The Spanish government of Mariano Rajoy was hoping that the elections in Catalonia next week would effectively end the worst political crisis in Spain since the introduction of democracy. But things are not going to plan. The lastest opinion poll says that unionists and parties that favour independence would effectively split the vote. Former Catalan leader Carles Puigdemont is campaigning from Brussels, where he moved shortly after he was fired by Madrid following a unilateral declaration of independence by the region.The survey’s inconclusive split between pro-unity and pro-independence parties would leave the regional offshoot of left-wing party Podemos, which supports unity but wants a referendum on independence, as potential kingmaker. Further muddying the waters, its leader Xavier Domenech favours a left-wing alliance across parties that both back and reject independence.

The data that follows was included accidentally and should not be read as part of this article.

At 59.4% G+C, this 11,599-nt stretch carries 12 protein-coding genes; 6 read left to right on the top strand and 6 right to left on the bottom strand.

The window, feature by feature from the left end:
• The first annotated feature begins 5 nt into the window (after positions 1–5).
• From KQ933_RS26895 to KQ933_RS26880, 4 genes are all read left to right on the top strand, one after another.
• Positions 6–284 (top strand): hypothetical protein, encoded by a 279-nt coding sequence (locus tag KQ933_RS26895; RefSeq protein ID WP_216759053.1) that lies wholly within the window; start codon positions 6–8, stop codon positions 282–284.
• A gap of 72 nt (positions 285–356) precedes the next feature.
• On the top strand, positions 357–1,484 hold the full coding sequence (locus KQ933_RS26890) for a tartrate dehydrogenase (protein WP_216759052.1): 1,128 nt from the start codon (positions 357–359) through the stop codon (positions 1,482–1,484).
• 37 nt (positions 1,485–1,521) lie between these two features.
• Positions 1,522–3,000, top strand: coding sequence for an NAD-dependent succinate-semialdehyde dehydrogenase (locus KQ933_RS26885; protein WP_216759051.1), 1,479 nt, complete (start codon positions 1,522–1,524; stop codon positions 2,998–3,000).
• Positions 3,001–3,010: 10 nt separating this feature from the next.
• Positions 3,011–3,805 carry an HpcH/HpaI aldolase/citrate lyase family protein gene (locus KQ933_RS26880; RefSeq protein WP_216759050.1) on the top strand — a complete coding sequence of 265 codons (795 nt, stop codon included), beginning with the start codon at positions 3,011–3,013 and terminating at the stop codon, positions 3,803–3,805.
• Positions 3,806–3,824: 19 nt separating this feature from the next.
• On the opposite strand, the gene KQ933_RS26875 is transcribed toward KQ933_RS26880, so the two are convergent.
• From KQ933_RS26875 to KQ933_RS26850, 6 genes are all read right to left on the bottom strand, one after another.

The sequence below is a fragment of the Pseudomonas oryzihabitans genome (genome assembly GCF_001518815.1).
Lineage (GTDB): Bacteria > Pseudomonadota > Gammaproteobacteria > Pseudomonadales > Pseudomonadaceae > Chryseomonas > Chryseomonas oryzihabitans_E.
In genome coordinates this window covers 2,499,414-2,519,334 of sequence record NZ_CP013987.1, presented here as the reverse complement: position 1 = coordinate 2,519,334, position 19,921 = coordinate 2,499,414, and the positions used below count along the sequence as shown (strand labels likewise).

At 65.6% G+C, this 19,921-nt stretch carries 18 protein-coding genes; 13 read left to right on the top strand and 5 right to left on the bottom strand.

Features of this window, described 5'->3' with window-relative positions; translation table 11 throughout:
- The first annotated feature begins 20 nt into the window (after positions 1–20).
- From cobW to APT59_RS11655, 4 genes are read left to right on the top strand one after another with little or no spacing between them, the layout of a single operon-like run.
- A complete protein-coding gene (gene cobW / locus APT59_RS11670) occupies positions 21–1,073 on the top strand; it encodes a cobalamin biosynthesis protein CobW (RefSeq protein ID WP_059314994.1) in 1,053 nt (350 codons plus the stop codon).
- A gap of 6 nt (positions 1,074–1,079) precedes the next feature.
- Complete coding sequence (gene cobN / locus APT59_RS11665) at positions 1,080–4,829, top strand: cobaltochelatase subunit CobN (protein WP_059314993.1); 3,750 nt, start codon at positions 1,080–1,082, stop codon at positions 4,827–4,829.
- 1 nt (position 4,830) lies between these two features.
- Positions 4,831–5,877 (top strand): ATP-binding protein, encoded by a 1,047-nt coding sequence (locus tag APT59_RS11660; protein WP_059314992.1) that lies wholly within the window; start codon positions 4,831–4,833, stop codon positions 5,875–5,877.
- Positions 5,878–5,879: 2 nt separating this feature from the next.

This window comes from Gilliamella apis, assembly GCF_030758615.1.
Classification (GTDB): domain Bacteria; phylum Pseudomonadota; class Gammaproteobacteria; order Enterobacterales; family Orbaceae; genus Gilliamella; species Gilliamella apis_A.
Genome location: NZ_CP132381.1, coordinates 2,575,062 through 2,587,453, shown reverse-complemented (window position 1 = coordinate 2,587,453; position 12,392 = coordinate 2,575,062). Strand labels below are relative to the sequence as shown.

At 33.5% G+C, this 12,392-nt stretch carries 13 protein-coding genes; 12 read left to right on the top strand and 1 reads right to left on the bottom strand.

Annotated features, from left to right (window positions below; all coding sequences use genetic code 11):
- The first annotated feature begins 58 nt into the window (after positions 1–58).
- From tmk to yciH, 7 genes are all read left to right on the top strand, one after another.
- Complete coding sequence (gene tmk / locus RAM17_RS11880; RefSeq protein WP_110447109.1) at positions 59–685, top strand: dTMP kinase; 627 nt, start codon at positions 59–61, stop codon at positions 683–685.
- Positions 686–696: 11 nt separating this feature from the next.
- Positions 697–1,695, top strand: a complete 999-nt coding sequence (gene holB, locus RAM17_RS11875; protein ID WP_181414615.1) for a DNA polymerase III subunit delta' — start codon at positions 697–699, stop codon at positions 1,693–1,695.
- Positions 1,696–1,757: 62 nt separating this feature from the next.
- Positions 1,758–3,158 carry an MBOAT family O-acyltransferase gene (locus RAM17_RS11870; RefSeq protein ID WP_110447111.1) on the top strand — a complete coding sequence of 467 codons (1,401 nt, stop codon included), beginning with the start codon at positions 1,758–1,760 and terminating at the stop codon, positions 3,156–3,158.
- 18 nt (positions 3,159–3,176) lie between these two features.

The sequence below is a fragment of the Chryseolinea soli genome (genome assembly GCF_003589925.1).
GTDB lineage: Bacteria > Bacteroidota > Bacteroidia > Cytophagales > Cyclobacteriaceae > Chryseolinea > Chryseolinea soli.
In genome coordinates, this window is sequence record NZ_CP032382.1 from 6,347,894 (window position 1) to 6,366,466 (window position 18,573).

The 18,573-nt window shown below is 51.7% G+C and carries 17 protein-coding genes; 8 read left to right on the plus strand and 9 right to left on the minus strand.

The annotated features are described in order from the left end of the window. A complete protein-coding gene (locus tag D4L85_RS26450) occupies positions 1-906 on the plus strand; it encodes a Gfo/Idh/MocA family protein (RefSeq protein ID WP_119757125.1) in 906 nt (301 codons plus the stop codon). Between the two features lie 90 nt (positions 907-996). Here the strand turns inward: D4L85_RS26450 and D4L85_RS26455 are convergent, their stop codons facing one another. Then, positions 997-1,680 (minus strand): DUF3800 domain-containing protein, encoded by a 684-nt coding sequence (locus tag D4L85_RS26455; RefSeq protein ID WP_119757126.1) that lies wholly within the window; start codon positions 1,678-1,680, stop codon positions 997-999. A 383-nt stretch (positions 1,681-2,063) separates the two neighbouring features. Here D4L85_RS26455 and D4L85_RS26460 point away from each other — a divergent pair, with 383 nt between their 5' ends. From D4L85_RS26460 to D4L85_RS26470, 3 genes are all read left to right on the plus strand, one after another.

For the Spanish government the poll's forecast is a nightmare and if the findings are repeated at the ballot box then Rajoy will almost be back to square one. The only good news for the Spanish government is that there is no way that the pro-independence parties can form a coalition similar to the one which governed in Catalonia before it was sacked by the Spanish government. The only way forward is for Rajoy to sit down with the pro-independence parties and try and reach an accord. Unfortunately, this is never going to happen.